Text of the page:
Get on XMPP!

Published: 2022-08-08 - Updated: 2022-08-08

The hell is XMPP?

XMPP is a protocol for instant messaging. It supports most things you'd expect from an instant messaging software, like: chat, sending images/videos/other files, chatrooms, and even calling (both voice and video).

It offers a few advantages over traditional protocol/applications, such as the following:

Fair enough, how do I join?

To be able to use XMPP, you need a client. Below, you can find a few popular choices for each platform. I personally use both Gajim and blabber.im, and haven't had too many problems with them.

Linux

Windows

Android

iOS

Ait, I have a client now!

Now, you'll need to pick a server to sign up for. You can find a list of "fully compatiable" servers at compliance.conversations.im. Remember to also look at their privacy policy before signing up. A few popular options are trashserver.net and snopyta.org.

Registering an account may differ from server to server, some make you register through their website, but most let you register straight from your client. Once you've registered, you'll have a JID (Jabber ID), which could look something like this: username@server.example. The JID will be your contact information.

Encryption

XMPP supports end-to-end encryption (E2EE), meaning only you and your contact will be able to read the messages you send to each other. This can be achived through OMEMO, which is supported by all clients mentioned above.

OMEMO is relativly painless to use, you just enable it and aslongest the recipent supports it, it will just work. Currently most clients will automatically trust all fingerprints of new contacts, and then prompt you to trust them or not if they were to login with a new device (More info on the topic).

If you wish to provide some way of verifying yourself to your contact, you can give them your OMEMO fingerprints. Where your fingerprint can be found depends on your client.

Also depending on Linux distro, you may also need to install a secondary package gajim-omemo for support of encryption in Gajim.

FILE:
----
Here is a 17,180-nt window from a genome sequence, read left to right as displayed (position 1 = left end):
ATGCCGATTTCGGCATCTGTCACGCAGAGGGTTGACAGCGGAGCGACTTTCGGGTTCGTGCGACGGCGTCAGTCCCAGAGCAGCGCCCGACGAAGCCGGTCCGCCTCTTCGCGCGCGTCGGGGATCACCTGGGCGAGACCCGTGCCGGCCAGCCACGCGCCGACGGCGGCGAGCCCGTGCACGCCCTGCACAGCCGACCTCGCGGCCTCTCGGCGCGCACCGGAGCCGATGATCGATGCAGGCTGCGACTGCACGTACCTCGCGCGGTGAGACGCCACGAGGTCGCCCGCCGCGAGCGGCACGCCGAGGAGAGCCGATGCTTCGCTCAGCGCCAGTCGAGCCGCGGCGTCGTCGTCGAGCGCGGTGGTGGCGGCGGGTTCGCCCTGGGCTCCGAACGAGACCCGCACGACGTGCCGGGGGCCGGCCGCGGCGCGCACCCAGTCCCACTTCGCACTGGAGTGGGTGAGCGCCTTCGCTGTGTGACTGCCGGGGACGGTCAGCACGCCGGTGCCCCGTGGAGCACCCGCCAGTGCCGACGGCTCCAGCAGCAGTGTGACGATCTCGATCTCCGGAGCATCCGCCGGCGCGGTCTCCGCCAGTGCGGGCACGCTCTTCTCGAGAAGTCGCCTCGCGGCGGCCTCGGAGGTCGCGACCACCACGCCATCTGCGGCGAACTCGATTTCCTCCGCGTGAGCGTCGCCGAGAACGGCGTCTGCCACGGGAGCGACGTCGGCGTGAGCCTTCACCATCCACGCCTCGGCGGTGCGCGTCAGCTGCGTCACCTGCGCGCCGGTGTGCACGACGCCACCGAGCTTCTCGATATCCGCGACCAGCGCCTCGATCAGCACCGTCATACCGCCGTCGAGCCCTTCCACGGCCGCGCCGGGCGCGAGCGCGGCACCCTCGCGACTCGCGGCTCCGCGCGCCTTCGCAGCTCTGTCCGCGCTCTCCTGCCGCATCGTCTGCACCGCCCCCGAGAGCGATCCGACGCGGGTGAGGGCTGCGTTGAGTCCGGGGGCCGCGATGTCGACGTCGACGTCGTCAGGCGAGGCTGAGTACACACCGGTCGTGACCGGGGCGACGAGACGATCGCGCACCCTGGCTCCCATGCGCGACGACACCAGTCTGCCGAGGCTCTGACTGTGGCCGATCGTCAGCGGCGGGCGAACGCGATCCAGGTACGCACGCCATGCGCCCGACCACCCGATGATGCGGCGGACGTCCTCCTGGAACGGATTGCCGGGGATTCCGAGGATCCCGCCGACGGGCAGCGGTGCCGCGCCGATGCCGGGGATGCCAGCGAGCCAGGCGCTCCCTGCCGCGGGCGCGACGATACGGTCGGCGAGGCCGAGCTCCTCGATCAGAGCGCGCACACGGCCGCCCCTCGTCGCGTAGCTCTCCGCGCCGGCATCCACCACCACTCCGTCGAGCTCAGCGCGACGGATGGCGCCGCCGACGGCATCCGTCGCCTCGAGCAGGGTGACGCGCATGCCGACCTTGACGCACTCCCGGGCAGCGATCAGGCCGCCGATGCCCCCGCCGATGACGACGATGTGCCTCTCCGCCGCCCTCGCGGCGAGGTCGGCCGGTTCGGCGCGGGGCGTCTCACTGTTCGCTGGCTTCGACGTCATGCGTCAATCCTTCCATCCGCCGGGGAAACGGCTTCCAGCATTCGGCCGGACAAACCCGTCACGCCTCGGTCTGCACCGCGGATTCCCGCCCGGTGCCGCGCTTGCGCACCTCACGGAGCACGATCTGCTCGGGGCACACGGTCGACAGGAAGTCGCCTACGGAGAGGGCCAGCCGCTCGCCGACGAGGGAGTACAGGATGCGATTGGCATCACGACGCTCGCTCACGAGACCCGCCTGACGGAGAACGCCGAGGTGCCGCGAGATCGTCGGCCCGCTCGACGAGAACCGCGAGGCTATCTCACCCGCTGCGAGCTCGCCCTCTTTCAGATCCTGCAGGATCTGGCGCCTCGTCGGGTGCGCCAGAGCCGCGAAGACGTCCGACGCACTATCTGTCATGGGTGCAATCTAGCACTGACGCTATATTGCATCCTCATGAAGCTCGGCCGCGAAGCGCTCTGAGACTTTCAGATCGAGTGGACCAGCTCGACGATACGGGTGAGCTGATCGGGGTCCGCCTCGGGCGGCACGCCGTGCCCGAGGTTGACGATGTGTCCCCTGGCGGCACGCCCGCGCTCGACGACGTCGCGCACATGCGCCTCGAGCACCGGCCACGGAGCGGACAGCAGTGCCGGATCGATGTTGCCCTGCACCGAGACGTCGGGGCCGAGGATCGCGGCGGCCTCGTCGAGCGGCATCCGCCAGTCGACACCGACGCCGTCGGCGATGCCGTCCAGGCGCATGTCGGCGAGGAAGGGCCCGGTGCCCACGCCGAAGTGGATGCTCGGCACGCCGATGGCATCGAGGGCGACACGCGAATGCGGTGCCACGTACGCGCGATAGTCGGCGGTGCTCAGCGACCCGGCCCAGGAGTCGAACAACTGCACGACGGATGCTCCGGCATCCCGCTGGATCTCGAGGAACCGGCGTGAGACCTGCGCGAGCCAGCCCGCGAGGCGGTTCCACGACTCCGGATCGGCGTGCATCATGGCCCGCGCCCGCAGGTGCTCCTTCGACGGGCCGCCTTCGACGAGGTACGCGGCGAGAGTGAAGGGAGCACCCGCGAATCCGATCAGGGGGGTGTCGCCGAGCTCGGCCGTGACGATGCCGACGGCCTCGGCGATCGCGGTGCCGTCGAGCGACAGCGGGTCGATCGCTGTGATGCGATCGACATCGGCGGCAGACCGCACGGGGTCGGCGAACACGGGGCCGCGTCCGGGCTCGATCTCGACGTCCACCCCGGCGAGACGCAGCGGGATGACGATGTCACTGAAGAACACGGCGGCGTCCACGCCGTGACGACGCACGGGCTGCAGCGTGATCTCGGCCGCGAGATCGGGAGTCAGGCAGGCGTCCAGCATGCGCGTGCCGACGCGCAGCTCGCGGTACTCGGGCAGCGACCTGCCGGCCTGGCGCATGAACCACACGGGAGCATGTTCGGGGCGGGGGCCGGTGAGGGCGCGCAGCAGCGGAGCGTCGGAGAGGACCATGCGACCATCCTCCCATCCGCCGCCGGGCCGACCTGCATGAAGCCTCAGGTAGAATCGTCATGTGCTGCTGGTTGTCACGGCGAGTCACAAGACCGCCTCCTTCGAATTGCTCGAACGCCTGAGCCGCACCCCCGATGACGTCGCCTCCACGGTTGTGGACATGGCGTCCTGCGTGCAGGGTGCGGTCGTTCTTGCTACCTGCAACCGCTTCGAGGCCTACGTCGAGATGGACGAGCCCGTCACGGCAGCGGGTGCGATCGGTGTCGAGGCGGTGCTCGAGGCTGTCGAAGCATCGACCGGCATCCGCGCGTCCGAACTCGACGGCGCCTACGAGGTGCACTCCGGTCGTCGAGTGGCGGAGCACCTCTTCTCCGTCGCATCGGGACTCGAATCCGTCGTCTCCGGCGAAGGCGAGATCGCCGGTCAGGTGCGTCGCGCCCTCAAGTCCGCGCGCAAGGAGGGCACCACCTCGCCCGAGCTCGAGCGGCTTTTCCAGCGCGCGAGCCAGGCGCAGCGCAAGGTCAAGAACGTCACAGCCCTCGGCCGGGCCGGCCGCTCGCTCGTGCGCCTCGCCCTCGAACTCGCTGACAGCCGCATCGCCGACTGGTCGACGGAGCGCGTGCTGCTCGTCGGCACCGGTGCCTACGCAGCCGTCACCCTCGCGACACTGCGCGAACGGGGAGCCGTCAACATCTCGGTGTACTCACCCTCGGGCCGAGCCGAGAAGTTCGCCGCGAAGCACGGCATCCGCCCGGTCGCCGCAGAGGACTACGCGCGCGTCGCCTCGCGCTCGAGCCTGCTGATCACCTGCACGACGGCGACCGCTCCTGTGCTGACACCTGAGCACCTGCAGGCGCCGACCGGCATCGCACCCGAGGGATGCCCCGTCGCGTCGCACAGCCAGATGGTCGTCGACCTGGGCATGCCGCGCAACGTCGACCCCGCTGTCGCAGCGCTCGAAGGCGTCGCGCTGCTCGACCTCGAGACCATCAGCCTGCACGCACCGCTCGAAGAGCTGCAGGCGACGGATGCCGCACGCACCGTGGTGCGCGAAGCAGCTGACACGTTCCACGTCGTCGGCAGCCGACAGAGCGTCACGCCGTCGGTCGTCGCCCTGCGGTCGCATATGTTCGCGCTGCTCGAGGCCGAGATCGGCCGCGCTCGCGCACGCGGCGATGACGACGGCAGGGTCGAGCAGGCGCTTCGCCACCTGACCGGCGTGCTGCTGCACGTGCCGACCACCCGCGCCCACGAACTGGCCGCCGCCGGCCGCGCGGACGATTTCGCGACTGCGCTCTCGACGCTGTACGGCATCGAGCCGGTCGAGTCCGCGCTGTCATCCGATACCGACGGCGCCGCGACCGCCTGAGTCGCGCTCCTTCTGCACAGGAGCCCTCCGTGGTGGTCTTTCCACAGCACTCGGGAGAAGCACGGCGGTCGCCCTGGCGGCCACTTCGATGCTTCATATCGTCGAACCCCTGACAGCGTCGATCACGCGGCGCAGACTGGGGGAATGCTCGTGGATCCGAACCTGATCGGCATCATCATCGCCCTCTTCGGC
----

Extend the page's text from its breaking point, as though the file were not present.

Archiving of messages (MAM)

What if you want to send a message to someone who is offline, there's where MAM comes in. MAM allows messages to be stored/archived on the server for later retrieval.

How long they're stored depends on the server's policy. Note: MAM stores messages the way they were sent, so if you send a message without encryption it will be stored unencrypted. If you wish to configure MAM for whatever reason, it can be easily done in most clients.

Group chats

Another great feature of XMPP is group chats (MUCs), there's both private and public. The difference being that, private allows you to use OMEMO (encryption) and is invite-only. Creation of rooms is done through your client.

Once you have created a room you should be able to invite your friends through your client, otherwise you could try giving them the address. It's also possible to create invite links in the following format: xmpp:test@muc.urof.net?join. You would of course replace the address with the ID of your room.

If you're looking for public rooms to join you can checkout this list which features tons of rooms with various topics.

Calls

Voice and video calling is quite the experimental feature in most clients, to use this feature your server also need to support it. As of currently, I've personally only been able to communicate between Android clients (Conversations/blabber.im).

Note: If you're using OMEMO with your contact, the call will also be encrypted.

I don't have anyone to test XMPP with!

Well, feel free to message me on XMPP. I'm avaliable under the following JID: urof@urof.net. If you wish to verify me, I have the following OMEMO fingerprint:

27B81A09 4727BBB8 806865B0 2501C237 4F6CD239 39A3A03B 2709475B 47D8E952
Questions or comments? contact me!